(Posted Dec. 20, 2018)
By Kristy Zurbrick, Madison Editor
When Dec. 31 rolls around, David Dhume will hang up his hat as Madison County commissioner, a hat he has worn for the past 22 years.
“I am extremely grateful for the opportunity to be county commissioner,” he said. “It’s been a gift, and I have tried to respond in a way to serve the community justly.”
The London resident got his start in politics as a Somerford Township trustee, a position he held for 10 years before his time at the courthouse. He also served on the Madison Soil and Water Conservation Board and on the county planning commission.
“All this stuff perks your interest and makes you think of the things you could do with your life,” he said of what inspired him to seek election to county office.
Dhume ran for commissioner in 1996, losing to incumbent Joe Yoder by 240 votes. Later that year, Commissioner Bob Edwards retired mid-term. The Republican Central Committee appointed Dhume to the seat, in more ways than one.
Dhume inherited Edwards’s actual seat, a brownish, high-backed office chair on wheels. He has used it throughout his five-and-a-half terms, never switching it for one of the others in the office or for a new one. Many memories are associated with that chair, he said.
“We used to play tricks on each other,” Dhume recalls of his time in office with fellow commissioners Edwards and Herb Markley. “Herb would put thumbtacks on my chair, and I would wrap his chair full of rubberbands.”
Comic relief aside, Dhume has taken seriously the decisions he has made from that chair, from upholding the county’s comprehensive land use plan with its emphasis on agricultural preservation to boosting resources for residents in need.
He is especially proud of the work of the county’s Family and Children First Council.
“It has grown immensely in 20 years, expanding services and reducing redundancy. There is great involvement in the council from so many people,” he said. “It makes me feel good that we can bring these added services into the county for people who need help.”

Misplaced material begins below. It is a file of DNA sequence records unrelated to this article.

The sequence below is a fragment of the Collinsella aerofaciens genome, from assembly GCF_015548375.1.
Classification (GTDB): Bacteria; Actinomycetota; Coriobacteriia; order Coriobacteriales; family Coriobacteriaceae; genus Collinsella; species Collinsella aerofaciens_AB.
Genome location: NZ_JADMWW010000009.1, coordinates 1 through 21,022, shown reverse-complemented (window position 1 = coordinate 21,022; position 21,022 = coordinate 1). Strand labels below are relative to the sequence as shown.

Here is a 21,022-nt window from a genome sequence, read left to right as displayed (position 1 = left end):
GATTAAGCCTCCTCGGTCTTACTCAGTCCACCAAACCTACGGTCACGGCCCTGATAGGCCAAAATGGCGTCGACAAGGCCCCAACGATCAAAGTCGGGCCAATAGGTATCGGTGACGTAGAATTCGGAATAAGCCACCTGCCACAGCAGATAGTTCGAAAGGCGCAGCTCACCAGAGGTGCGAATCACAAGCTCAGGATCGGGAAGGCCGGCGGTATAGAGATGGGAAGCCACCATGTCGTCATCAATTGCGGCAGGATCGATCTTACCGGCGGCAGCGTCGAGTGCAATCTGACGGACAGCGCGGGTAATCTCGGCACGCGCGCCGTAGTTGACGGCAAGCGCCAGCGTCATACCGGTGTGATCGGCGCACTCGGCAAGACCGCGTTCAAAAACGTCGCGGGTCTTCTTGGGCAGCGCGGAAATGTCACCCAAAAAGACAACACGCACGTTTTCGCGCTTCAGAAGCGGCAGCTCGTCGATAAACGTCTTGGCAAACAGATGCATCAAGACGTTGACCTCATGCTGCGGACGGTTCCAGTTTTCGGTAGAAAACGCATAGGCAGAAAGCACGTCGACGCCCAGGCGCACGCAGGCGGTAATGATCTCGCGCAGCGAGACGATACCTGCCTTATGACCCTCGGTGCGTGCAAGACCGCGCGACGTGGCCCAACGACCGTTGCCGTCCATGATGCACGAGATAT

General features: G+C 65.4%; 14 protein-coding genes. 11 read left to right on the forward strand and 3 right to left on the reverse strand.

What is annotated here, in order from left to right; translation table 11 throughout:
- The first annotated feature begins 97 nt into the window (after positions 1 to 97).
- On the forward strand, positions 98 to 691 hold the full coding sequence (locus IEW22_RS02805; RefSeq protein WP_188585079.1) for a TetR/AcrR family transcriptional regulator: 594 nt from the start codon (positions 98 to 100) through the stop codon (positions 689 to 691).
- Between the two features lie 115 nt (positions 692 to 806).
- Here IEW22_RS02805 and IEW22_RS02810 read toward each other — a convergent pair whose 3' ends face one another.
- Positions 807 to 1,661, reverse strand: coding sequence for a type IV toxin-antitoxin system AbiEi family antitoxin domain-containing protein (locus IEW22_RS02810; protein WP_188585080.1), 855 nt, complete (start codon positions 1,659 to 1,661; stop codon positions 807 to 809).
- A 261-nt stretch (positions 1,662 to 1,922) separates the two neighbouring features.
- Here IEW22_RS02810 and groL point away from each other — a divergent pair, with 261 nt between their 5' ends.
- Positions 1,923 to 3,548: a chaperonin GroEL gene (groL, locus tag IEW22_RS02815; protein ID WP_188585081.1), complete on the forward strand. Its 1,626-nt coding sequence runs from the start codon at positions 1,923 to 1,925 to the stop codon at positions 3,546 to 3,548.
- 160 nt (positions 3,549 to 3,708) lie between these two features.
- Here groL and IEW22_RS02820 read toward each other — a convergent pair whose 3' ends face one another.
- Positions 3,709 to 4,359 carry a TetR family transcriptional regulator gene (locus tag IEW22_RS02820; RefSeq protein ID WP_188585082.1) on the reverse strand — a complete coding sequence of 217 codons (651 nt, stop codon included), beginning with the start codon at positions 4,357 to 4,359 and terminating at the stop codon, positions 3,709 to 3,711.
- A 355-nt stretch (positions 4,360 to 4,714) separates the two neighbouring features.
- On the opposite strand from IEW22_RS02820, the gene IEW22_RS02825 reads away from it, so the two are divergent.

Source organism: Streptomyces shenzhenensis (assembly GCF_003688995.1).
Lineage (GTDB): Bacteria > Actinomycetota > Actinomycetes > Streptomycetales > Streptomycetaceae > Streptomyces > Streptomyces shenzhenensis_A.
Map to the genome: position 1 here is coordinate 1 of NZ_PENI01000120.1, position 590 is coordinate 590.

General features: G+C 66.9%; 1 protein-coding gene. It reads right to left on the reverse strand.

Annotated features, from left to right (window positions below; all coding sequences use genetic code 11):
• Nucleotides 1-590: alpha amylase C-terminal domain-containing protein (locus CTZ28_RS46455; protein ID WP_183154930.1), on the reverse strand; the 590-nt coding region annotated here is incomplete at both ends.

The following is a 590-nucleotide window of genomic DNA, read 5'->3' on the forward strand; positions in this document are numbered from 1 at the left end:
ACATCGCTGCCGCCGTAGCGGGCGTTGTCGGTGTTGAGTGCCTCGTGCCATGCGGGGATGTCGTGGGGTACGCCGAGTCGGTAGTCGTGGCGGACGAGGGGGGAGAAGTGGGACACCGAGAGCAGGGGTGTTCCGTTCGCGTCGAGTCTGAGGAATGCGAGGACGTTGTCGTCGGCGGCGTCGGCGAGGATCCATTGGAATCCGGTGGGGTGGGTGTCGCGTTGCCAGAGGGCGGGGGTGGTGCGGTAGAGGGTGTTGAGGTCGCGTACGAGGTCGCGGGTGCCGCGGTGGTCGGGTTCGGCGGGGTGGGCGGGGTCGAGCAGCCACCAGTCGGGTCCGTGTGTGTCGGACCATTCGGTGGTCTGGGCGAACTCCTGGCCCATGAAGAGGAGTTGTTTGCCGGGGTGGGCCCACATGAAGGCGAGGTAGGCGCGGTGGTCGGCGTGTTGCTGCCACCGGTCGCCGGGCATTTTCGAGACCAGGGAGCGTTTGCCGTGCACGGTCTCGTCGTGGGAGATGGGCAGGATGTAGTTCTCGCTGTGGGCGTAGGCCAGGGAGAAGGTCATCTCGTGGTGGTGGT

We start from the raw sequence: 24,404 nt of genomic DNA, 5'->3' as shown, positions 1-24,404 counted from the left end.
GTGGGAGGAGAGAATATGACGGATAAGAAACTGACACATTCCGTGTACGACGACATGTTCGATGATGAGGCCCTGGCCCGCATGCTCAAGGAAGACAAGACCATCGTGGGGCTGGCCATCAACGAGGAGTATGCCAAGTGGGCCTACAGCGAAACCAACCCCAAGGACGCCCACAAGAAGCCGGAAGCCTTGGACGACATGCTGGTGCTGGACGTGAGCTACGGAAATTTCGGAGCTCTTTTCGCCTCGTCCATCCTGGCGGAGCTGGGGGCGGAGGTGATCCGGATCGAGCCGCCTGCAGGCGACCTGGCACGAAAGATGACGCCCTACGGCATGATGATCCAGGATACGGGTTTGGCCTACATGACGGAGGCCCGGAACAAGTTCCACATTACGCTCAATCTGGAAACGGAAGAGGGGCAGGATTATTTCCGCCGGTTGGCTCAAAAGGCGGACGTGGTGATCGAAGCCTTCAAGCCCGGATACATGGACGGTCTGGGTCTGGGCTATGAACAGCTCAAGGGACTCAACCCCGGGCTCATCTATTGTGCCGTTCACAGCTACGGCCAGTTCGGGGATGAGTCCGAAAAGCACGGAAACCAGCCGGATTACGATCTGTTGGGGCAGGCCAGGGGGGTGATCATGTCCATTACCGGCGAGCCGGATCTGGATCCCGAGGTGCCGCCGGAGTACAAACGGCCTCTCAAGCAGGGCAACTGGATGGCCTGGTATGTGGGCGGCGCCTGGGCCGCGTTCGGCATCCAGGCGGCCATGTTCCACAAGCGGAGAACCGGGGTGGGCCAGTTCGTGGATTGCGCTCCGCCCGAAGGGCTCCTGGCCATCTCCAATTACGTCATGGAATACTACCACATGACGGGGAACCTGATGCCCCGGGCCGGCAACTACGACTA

Looking back over his time in office, Dhume said it took him a while to fully understand his role as commissioner. He said he came to realize it is more than representing the voters and constituents.
“It’s giving direction. It’s showing leadership. It’s standing up for values in your community,” he said.
Dhume believes his successor, Dr. Tony Xenikis, will make an excellent commissioner. Xenikis has been attending commissioner meetings for the past three months and will take office in January.
“He’s intent on listening and has a keen interest in the job in front of him,” Dhume said. “He wants to do what’s right for Madison County; you can just feel it. He is a logical thinker, he has common sense, and he has a big heart.”
Dhume thanked his family, including his wife, Joann, and children Bryan and Erin, for supporting him throughout his time in office.
“It’s important for any elected person to have family support. Your family has to be willing to share you with the rest of the community. It does take up a lot of time,” he said.
With his tenure as commissioner coming to an end, Dhume said he looks forward to having more time to spend with family. He also plans to carve out some time to serve the community in new ways.
“I’m not done yet,” he said.